Types of Flour to use for Pizza Dough
There are many options as to what flours you can use for making pizza doughs. My personal favourite is the Italian Tipo 00 flour or the American category of All Purpose Flour. Although similar to All Purpose Flour, Tipo 00 has a finer ground particles which is what gives most pizza dough the crunch in their crust. Tipo 00 flour's gluten content usually stand between 11-12% which is between plain and baker's flour. You can also find higher gluten content tipo 00 flour standing at 13% which is ideal for long fermentation dough.
My favourite Tipo OO flour is from Caputo.
Let's Get Started
Yield: 4 x 20 cm pizza
550 g Tipo 00 Flour
7 g Instant Yeast
20 g Castor Sugar
40 g Olive Oil
9 g Fine Salt
320 g Room temperature water - 24°C
Qs Semolina Flour (For dusting)
The filling is enough for 4x 200 mm pizzas
20 slices Sweet Pineapple (cut to approximately 30 mm in thickness)
8 slices Mozzarella Cheese tear in to small pieces
2 cups Sliced Ham
4 tbsp. Tomato Paste
Qs. Salt to taste
Qs. Pepper to taste
For the Pizza Dough
1. Place all the ingredients except for the water for the pizza dough into a stand mixer bowl fitted with a dough hook attachment. Start the mixer on low to mix through the ingredients then gradually stream in the water. Adjust the amount of water added whenever necessary. Start mixing on low speed for 3 minutes until all the ingredients come together and form to a rough dough. You want the dough to come together and is soft but not runny and sloppy.
Note: When adding water, allow time for the dough to absorb the liquid and check the consistency of the dough before adding more.
2. Continue to mix over medium speed for approximately 10 to 12 minutes or until the dough starts to pull away from the side of the mixer bowl. Test the dough for readiness by doing the window test (pinch a small ball of dough and gently stretch between your two hands while rotating the dough. If you are able to stretch it thin enough to see through like a "window", you have developed enough gluten. If the dough starts to break apart the moment you stretch it, you will need to mix for longer. Continue to mix and check every 2 minutes until the pass the window test).
3. Divide the dough to 4 equal portions to approximately 250 g each. Roll each portion to a smooth ball then cover with tea towel to rest for 15 minutes at room temperature.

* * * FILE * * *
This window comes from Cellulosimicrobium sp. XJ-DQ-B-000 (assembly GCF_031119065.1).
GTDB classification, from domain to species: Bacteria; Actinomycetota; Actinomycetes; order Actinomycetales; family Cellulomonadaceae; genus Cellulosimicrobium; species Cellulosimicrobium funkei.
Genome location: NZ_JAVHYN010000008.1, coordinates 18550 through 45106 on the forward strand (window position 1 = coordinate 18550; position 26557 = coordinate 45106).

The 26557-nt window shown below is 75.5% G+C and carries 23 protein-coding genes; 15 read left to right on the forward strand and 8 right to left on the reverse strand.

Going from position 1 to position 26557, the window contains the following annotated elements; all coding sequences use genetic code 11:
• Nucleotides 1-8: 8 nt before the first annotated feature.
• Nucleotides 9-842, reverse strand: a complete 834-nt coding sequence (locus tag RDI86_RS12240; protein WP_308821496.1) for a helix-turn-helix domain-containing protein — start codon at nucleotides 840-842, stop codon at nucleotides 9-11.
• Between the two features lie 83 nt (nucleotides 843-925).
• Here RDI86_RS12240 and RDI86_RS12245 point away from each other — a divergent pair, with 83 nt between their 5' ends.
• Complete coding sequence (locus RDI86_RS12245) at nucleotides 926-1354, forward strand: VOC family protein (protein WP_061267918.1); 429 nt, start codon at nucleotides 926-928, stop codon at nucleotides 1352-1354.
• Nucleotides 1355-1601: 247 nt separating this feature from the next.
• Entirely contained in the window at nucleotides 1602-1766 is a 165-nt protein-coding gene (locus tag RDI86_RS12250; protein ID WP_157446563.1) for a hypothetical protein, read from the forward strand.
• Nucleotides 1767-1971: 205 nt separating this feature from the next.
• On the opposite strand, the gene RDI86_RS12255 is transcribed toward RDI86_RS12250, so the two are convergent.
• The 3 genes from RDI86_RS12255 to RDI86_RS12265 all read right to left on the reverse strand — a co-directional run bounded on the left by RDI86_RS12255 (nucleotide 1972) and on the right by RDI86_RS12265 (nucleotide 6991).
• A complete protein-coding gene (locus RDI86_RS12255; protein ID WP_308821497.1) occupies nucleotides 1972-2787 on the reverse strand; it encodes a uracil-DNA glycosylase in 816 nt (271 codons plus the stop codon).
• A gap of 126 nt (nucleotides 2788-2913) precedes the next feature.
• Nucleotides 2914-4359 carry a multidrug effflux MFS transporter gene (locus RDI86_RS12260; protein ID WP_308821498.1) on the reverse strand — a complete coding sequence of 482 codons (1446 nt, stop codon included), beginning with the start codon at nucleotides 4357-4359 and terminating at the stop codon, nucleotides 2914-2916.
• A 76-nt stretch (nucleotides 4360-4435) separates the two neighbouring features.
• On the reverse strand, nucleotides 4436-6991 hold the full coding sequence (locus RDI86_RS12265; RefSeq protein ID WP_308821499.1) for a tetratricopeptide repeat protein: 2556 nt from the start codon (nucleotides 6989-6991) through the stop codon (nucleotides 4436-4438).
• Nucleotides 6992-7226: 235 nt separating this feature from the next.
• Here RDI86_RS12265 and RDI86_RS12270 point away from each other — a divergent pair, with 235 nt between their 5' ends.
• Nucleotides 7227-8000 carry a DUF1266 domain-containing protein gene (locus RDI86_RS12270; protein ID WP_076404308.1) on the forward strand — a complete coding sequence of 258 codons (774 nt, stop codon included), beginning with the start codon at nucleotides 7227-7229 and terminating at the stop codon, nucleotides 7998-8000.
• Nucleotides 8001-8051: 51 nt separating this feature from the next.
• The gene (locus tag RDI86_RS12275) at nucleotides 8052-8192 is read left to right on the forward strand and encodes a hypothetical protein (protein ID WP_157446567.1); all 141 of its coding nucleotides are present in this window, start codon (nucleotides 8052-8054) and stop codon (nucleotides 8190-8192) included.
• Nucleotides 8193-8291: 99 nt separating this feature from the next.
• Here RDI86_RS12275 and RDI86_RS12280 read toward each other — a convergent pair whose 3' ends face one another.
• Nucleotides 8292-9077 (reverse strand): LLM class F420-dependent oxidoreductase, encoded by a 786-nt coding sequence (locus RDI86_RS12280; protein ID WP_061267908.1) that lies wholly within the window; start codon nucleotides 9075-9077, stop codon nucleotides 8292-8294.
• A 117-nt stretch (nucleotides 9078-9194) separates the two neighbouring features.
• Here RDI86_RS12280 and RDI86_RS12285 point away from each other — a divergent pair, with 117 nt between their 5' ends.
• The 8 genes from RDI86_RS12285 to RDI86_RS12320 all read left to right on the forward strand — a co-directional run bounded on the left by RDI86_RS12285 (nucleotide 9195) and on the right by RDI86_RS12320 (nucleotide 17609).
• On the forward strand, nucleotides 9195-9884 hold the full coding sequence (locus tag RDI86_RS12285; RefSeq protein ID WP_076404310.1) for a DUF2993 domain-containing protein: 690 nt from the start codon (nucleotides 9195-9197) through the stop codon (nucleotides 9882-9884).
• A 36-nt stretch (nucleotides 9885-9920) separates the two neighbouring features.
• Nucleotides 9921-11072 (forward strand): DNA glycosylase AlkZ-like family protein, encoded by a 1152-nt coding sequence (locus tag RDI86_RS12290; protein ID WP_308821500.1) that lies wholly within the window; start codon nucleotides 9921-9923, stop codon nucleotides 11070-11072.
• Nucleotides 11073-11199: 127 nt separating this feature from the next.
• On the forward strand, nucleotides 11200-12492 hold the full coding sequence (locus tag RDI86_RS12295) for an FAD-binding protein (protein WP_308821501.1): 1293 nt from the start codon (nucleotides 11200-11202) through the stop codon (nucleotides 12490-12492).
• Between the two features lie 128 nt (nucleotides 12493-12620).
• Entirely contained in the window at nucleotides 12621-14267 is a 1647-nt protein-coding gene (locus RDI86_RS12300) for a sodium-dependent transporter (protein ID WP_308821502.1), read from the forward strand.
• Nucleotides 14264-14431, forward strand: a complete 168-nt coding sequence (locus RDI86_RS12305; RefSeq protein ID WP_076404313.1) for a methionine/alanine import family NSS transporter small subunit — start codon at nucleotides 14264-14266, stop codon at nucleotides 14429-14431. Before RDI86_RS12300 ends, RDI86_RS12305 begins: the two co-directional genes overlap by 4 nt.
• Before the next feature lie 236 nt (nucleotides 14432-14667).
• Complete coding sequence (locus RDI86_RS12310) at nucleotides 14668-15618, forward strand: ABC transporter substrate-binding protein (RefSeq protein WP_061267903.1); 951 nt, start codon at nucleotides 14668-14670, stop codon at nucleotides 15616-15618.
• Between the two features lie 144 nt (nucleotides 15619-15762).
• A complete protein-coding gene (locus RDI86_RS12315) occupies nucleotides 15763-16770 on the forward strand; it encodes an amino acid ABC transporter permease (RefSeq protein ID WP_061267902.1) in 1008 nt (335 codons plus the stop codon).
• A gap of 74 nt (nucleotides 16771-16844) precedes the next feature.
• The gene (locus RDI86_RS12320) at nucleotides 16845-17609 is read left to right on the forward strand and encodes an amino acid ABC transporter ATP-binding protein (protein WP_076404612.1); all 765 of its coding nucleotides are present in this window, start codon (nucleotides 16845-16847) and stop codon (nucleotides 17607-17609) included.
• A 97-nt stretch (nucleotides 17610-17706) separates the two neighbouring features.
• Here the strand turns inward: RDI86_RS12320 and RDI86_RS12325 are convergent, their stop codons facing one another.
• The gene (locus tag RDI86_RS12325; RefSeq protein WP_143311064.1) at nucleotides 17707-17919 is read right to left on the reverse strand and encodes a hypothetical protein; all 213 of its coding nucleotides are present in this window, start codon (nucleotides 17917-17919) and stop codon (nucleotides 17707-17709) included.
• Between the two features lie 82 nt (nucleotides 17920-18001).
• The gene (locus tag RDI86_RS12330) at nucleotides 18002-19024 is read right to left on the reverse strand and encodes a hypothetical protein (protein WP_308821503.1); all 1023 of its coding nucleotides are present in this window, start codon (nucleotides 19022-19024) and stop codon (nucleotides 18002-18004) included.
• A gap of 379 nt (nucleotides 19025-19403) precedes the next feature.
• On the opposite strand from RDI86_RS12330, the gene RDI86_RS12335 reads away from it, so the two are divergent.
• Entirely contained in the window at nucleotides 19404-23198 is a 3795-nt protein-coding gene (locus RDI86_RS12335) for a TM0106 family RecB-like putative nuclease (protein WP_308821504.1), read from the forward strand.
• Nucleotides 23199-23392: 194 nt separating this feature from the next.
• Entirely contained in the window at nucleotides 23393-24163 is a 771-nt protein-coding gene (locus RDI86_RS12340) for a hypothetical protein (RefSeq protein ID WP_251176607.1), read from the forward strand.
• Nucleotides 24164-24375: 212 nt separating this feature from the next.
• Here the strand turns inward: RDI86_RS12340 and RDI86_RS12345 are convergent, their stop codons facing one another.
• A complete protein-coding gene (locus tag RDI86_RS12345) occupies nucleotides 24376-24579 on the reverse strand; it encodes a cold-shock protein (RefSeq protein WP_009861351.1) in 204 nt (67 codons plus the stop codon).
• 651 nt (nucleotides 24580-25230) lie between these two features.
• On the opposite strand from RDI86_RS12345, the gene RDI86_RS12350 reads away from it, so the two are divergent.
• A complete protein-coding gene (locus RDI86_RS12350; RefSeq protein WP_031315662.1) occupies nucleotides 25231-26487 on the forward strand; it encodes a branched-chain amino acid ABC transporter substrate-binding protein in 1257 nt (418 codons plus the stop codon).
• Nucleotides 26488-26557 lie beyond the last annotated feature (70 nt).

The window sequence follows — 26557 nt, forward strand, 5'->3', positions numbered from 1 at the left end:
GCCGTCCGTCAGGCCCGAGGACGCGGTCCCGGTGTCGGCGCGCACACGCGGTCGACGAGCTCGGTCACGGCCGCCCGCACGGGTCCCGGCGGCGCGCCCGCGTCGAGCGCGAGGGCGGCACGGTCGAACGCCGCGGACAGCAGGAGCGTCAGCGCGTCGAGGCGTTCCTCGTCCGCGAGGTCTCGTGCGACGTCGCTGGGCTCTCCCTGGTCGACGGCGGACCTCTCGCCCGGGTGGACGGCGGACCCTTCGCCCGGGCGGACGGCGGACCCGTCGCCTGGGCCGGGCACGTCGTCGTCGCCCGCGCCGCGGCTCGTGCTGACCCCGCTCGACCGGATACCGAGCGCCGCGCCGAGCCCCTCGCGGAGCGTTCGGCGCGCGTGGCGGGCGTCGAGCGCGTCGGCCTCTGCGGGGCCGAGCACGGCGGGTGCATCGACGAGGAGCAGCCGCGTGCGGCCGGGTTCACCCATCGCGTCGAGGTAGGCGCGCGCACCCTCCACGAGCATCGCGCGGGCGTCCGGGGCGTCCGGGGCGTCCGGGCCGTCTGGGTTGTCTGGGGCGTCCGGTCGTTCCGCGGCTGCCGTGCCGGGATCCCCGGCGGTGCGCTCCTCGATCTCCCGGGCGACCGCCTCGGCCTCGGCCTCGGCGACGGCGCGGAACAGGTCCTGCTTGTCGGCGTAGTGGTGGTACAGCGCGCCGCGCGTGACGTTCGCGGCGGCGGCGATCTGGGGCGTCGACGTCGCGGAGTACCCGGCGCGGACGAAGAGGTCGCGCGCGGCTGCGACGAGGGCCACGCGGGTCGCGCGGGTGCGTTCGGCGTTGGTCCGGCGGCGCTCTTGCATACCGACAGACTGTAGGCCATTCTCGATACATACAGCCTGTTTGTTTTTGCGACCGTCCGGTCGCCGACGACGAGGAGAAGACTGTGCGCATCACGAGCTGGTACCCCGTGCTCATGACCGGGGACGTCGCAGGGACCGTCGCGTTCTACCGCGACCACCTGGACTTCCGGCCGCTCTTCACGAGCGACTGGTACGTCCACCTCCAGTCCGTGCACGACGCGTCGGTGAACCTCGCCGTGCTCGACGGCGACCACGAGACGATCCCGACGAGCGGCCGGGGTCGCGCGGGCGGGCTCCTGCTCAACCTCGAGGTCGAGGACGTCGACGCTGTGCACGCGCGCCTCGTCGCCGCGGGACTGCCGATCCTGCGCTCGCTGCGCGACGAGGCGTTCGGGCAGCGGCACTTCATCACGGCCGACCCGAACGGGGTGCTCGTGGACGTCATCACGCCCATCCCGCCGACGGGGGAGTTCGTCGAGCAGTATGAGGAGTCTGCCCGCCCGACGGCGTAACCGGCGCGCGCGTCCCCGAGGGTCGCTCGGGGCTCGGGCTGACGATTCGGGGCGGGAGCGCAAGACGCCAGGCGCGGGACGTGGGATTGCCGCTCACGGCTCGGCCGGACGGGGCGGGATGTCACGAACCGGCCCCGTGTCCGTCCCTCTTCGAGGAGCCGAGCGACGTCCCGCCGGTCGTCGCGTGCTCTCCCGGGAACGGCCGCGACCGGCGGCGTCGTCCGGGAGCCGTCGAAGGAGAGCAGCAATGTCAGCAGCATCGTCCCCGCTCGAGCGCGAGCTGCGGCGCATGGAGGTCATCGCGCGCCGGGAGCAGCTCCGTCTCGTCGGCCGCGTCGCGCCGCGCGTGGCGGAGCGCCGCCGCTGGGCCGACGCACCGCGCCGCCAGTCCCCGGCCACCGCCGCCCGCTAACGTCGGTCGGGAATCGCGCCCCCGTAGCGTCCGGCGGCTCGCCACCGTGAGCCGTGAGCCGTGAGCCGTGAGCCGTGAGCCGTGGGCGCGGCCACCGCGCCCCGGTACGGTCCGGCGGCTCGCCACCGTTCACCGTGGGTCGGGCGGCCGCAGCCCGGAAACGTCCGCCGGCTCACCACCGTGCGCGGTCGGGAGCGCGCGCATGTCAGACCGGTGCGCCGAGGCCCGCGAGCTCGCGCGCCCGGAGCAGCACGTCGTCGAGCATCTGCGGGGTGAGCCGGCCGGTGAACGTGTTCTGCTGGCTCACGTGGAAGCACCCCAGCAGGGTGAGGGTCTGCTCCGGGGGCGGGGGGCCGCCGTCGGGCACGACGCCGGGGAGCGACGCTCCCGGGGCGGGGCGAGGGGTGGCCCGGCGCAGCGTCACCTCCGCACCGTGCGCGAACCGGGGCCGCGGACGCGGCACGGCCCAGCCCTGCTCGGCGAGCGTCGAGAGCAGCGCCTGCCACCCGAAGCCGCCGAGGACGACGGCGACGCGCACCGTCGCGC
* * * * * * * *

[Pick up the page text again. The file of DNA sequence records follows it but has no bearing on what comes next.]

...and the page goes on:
Meanwhile, pre heat the oven to 200°C then prepare your toppings.
Note: If you are not using all the of the pizza dough, you can lightly oiled individual container and place the ball of pizza dough into it. Brush the top generously with more olive oil then cover and store in the fridge for up to 48 hours.
4. Once the dough have rested on the bench after being rolled, working with each ball at a time, press the dough flat then holding the dough with your two hands, dangle the dough from the centre while rotating the dough to stretch it out to a flat disc to the size of your pizza baking plate.
5. Sprinkle the pizza tray with semolina or flour then place the stretched dough on to it. With your palms, stretch the dough again from the centre to fit the size of the tray. (This pizza dough will fit a 200mm diameter baking dish. For thinner pizza, stretch the dough onto a larger tray.
Note: If you want a thick crust, leaving approximately 10 mm distance from the corner, press down with your finger tips around the pizza dough while rotating the tray until you get a rim of thicker dough around the edge.
6. Spread the tomato paste on top of the pizza then place the toppings on top.
Place the pizza in the highest rack in the oven and bake for 15 minutes or until the crust starts to turn dark golden in colour. Remove from the oven and serve.
Base is not crusty?
If you do not have a baking stone like myself, you can transfer the baked pizza over a hot pan on the stove and heat it until the base starts to turn crusty. This will only take an additional 5 minutes.
Refer to near end of the video for visual instructions.